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INDIANAPOLIS – Marion County Prosecutor Ryan Mears said gaps in the state’s “red flag law” essentially negated efforts to keep guns out of the hands of accused FedEx shooter Brandon Hole.

According to Mears, police were called to Hole’s home on March 3, 2020, after his family reported he was having suicidal thoughts. Police seized a shotgun from Hole; the family didn’t want the gun returned.

Mears said Hole was committed for a brief time for evaluation. No medication was prescribed at that time.

“Concerning material” was then found in Hole’s room. Police forwarded that information to the FBI, which investigated and later interviewed him.

The state’s “red flag law” allows police or courts to seize guns from people who may commit violent acts. It became law in 2005 after the death of Indianapolis police officer Jake Laird by a man whose weapons had been returned even though the individual had mental health issues.

The law is intended to prevent people from buying or possessing firearms if they’re found to be “an imminent risk” to themselves or others.

But Mears said, despite the good intentions behind the law, its application is problematic. Since Hole surrendered the gun and there was no overt violent act, the prosecutor’s office didn’t have a reason to pursue the matter further.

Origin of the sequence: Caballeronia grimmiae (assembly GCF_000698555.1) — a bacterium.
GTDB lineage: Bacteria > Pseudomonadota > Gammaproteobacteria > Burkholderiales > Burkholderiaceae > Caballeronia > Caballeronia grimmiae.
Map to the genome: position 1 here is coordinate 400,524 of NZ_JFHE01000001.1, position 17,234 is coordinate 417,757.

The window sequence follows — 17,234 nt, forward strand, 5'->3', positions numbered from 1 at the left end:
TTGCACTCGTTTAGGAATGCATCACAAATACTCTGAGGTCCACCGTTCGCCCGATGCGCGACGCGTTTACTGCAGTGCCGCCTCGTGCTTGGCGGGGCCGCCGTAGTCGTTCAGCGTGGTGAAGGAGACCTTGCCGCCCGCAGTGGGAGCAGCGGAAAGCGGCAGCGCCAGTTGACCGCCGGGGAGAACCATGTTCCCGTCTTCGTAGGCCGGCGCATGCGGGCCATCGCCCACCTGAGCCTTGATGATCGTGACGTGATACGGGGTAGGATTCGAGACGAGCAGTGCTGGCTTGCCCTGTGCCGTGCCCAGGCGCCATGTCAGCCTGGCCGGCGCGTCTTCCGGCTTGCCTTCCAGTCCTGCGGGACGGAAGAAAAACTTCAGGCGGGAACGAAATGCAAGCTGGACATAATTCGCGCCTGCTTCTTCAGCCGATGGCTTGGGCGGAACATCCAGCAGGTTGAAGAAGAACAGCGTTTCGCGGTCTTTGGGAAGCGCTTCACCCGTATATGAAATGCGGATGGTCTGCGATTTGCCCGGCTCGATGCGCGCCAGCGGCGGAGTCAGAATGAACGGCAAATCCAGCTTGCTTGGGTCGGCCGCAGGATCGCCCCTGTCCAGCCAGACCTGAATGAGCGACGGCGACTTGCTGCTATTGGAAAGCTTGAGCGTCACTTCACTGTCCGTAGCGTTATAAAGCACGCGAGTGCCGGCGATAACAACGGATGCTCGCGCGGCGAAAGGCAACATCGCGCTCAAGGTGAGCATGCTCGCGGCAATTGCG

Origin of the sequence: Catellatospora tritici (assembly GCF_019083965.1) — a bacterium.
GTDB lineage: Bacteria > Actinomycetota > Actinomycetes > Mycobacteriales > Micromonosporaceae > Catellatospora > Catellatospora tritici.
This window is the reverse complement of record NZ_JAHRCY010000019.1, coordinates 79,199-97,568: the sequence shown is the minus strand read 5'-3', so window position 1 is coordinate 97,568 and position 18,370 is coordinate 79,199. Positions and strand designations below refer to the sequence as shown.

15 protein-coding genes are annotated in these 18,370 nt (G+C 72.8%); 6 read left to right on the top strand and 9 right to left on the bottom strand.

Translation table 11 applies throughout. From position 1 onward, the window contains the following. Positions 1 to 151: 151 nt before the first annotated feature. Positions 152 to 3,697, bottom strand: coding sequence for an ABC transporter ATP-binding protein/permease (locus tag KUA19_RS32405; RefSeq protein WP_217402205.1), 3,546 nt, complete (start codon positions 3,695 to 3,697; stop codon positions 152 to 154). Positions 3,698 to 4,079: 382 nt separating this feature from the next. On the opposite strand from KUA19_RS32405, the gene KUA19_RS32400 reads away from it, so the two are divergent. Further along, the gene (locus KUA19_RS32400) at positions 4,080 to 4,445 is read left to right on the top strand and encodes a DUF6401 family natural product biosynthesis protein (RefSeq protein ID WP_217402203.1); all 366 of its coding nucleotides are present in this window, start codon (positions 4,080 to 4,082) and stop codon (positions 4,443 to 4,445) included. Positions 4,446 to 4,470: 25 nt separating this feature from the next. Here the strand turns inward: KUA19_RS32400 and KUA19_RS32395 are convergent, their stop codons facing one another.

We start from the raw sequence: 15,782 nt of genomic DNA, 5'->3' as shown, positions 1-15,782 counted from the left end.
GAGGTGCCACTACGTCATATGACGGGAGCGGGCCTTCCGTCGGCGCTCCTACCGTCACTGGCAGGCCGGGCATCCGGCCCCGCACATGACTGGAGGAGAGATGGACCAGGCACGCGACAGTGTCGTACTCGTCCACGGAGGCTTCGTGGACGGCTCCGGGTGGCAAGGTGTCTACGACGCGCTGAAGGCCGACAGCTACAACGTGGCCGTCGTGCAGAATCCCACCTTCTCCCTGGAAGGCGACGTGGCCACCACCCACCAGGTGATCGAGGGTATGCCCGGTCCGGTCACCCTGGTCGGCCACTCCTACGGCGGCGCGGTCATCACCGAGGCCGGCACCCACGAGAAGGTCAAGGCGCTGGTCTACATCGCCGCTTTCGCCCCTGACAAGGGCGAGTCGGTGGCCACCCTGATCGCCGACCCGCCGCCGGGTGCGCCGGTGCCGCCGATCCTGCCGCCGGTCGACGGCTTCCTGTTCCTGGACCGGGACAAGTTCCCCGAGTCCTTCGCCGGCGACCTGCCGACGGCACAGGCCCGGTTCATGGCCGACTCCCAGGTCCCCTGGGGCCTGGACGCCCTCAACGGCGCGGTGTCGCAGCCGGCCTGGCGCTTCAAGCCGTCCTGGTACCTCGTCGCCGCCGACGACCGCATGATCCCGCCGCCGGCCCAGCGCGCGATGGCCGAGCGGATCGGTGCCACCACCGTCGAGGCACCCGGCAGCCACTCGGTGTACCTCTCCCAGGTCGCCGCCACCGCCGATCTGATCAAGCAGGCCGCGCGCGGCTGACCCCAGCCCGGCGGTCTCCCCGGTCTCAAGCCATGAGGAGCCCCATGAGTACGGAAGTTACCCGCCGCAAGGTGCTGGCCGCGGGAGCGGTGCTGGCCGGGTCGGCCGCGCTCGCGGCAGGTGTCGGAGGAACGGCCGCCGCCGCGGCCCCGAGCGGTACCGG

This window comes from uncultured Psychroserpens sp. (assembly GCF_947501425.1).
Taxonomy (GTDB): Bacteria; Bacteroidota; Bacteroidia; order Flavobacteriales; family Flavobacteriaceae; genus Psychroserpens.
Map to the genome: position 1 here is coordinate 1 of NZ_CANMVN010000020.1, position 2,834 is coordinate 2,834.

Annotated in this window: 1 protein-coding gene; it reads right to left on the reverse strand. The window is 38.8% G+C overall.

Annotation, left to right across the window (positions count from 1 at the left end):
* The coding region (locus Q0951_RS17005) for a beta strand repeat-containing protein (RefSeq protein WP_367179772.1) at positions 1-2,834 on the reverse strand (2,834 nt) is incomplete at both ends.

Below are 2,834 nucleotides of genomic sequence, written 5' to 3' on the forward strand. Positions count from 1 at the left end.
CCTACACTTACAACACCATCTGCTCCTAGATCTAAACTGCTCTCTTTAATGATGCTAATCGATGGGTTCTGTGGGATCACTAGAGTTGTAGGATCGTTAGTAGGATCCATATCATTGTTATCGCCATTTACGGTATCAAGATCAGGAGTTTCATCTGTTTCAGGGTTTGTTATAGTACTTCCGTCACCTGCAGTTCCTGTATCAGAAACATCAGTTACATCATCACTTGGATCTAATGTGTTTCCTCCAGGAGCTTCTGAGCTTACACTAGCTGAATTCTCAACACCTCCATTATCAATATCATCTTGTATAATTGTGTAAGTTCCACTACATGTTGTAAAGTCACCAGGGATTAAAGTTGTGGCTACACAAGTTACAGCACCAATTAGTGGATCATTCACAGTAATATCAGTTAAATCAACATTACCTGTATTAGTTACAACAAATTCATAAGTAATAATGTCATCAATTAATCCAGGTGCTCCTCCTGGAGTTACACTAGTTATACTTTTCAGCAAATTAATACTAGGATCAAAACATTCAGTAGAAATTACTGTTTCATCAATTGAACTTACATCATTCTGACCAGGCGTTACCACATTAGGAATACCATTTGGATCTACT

Even though Hole had mentioned the idea of “suicide by cop,” Mears said that mere utterance was not sufficient to pursue an order from a judge.

In addition, Mears suggested the 14-day limit to file a case doesn’t provide enough time to investigate.

Mears also said that, under the law, warrants are allowed only for seizure of weapons, meaning investigators can’t get an individual’s mental health history or medical records—information that could give more context for a decision.

The prosecutor also said the “red flag law” doesn’t prohibit anyone from purchasing a firearm unless there is a court order showing the individual has a propensity for violence.

Hole was in possession of two rifles when police found him dead from a self-inflicted gunshot wound in the aftermath of the April 15 shooting. He’d purchased the guns legally in July and September of 2020, according to the ATF.

Mears considers the law a good start but believes changes are needed, including a longer timeline for red flag hearings.

He said the Marion County Prosecutor’s Office has filed eight red flag petitions this year.